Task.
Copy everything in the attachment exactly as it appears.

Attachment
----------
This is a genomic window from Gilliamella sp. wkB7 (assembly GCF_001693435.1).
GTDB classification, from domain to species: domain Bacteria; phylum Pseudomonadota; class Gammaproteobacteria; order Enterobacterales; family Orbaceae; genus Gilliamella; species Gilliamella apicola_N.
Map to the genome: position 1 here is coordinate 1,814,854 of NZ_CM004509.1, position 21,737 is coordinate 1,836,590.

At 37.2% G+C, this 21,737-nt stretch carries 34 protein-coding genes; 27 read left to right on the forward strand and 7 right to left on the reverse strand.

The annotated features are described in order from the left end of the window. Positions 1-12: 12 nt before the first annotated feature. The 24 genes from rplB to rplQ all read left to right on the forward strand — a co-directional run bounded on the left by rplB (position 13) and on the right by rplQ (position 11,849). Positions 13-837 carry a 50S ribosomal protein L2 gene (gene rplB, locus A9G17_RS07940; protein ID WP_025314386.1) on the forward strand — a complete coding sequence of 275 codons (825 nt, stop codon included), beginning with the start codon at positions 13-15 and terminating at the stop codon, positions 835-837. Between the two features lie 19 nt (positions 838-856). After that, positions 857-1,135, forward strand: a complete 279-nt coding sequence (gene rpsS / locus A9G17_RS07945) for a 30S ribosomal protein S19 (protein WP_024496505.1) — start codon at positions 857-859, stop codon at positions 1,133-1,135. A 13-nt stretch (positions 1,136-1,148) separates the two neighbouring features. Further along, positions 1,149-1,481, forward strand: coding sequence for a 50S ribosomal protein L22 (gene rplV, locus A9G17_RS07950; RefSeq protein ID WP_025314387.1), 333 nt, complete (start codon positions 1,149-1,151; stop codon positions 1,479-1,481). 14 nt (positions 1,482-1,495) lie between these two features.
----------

This is a genomic window from Gilliamella sp. wkB7 (assembly GCF_001693435.1).
GTDB classification, from domain to species: domain Bacteria; phylum Pseudomonadota; class Gammaproteobacteria; order Enterobacterales; family Orbaceae; genus Gilliamella; species Gilliamella apicola_N.
Map to the genome: position 1 here is coordinate 1,814,854 of NZ_CM004509.1, position 21,737 is coordinate 1,836,590.

At 37.2% G+C, this 21,737-nt stretch carries 34 protein-coding genes; 27 read left to right on the forward strand and 7 right to left on the reverse strand.

The annotated features are described in order from the left end of the window. Positions 1-12: 12 nt before the first annotated feature. The 24 genes from rplB to rplQ all read left to right on the forward strand — a co-directional run bounded on the left by rplB (position 13) and on the right by rplQ (position 11,849). Positions 13-837 carry a 50S ribosomal protein L2 gene (gene rplB, locus A9G17_RS07940; protein ID WP_025314386.1) on the forward strand — a complete coding sequence of 275 codons (825 nt, stop codon included), beginning with the start codon at positions 13-15 and terminating at the stop codon, positions 835-837. Between the two features lie 19 nt (positions 838-856). After that, positions 857-1,135, forward strand: a complete 279-nt coding sequence (gene rpsS / locus A9G17_RS07945) for a 30S ribosomal protein S19 (protein WP_024496505.1) — start codon at positions 857-859, stop codon at positions 1,133-1,135. A 13-nt stretch (positions 1,136-1,148) separates the two neighbouring features. Further along, positions 1,149-1,481, forward strand: coding sequence for a 50S ribosomal protein L22 (gene rplV, locus A9G17_RS07950; RefSeq protein ID WP_025314387.1), 333 nt, complete (start codon positions 1,149-1,151; stop codon positions 1,479-1,481). 14 nt (positions 1,482-1,495) lie between these two features.